10 XII TOPOLOGY AND TOPOLOGICAL ALGEBRA
4. UNJFORMIZABLE SPACES
A pseudo-distance on a set E is a mapping d of E x E into R which is such
that d(x, *) = 0 for all x e E, and satisfies axioms (I), (III), and (IV) of (3.1),
but not necessarily axiom (II). It is clear that a pseudo-distance satisfies the
d(xl9 JCM) ^ d(xl9 x2) 4- d(x2, x3) -}-••• + d(xn-l9 xn),
\d(x, z) — d(y, z)\ ^ d(x, y)
for all Xi and x, y, z in E.
(12.4,1) If /is flfly mapping of a set E into R, the mapping
is a pseudo-distance.
Let <p be a mapping of the interval [0, -h oo [ into itself which satisfies the
following three conditions :
(1) <p(0) = 0; (2) q> is increasing; (3) (p(u + v)^ <p(u) + <p(v) for all u *z 0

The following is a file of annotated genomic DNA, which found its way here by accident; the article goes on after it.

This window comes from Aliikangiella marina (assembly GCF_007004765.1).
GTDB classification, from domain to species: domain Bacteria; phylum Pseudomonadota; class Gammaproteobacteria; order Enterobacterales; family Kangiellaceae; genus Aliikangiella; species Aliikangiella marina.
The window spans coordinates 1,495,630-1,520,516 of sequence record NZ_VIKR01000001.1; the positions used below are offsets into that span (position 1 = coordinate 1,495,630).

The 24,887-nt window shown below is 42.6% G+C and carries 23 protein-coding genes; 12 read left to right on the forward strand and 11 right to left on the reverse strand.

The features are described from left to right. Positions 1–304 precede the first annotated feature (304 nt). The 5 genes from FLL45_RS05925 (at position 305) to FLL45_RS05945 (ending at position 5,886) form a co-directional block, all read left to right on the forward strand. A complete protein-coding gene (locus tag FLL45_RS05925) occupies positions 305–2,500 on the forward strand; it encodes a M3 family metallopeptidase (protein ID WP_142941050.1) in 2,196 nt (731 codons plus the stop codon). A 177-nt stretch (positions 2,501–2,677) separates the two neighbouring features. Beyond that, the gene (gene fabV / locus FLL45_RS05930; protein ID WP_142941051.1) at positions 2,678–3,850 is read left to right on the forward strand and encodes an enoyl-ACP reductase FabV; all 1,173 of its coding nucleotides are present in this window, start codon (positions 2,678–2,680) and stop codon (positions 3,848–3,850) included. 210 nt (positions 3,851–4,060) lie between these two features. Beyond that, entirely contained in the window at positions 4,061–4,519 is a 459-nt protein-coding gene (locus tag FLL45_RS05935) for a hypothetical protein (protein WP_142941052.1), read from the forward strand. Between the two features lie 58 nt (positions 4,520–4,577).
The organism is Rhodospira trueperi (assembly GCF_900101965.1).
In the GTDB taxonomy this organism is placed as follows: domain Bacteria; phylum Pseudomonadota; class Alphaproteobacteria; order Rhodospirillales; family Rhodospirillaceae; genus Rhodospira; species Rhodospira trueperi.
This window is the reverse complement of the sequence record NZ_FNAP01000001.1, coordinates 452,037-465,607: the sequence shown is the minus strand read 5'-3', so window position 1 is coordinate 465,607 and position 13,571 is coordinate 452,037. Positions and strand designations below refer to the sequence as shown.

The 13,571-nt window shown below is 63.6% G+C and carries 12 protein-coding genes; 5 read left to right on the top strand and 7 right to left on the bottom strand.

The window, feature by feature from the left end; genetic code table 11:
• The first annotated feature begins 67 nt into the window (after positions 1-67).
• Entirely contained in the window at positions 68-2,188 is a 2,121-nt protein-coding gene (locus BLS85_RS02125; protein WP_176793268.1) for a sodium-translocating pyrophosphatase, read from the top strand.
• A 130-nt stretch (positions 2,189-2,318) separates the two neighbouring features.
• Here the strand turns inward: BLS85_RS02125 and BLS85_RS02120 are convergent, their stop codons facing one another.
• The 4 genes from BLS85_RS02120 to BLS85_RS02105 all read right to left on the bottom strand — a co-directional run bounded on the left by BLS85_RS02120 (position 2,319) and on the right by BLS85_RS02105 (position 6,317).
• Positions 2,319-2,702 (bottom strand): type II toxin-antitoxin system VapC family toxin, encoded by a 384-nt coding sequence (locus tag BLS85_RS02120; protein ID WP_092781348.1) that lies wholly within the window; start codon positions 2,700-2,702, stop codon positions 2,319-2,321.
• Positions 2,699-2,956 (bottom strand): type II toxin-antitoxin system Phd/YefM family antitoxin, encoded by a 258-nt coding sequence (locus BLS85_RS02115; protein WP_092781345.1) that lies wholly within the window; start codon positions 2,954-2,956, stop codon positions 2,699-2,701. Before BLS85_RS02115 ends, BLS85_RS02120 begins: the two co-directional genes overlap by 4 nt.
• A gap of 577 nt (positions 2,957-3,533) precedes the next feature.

and v ^ 0.
Then if rfis a pseudo-distance on a set E, the same is true of the composite
mapping (p ° d: (x, y)\-+<p(d(x, y)). We have only to check the triangle
inequality, and by conditions (2) and (3) we have
<p(d(x9 z)) £ <p(d(x, y) + d(y, z)) ^ <p(d(x9 y)) + ?(d[x, z)).
If (^/n) is a sequence of pseudo-distances on a set E, such that the series
x> y) converges for all (x, y) e E x E, then its sum d(x, y) is a pseudo-
distance on E (3.15.4).
Now consider a family (rfa)aei of pseudo-distances on a set E. For each
0eE, each finite family («/)igy£m of elements of I and each finite family
of real numbers >0, put
a,x)<rJ for l^ygw},
i flf,jf)gr>/ for l^ygm}.
Let O denote the set of subsets U of E such that, for each x e U, there exists
a finite family (<Xj)igj*m of elements of I and a finite family (rj)igjgm of
strictly positive real numbers such that B(x; (a,-), (r^)) c U. It is immediately
verified that D is a topology on E. This topology is said to be defined by theoint open sets U, V, such that A c U and B cr V. (Consider